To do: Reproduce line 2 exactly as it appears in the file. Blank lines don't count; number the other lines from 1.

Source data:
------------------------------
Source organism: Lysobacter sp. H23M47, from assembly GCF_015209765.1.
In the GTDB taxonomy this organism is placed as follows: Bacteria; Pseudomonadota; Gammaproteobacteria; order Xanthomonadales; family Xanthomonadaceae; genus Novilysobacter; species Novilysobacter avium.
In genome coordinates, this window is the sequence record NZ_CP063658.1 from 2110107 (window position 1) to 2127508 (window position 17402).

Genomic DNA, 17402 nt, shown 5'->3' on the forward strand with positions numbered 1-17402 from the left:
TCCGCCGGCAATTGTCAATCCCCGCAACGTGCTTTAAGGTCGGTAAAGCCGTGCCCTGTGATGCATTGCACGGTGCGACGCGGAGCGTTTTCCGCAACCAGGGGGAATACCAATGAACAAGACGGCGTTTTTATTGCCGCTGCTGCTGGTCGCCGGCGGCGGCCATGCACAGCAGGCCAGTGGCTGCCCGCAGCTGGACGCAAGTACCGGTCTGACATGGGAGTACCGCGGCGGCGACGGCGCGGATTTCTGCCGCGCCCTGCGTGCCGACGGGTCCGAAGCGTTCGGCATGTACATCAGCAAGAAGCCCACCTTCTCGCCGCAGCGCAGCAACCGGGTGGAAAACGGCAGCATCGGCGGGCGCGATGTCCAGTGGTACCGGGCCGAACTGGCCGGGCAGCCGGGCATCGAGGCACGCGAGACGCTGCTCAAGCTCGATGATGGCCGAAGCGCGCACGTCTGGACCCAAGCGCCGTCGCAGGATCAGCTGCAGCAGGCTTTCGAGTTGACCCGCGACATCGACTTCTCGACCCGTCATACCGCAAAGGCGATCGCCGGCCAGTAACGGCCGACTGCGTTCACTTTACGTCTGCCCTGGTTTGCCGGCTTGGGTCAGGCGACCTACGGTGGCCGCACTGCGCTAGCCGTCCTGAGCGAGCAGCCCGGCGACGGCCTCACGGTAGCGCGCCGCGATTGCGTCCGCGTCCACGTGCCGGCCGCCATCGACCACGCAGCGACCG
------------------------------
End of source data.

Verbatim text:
In the GTDB taxonomy this organism is placed as follows: Bacteria; Pseudomonadota; Gammaproteobacteria; order Xanthomonadales; family Xanthomonadaceae; genus Novilysobacter; species Novilysobacter avium.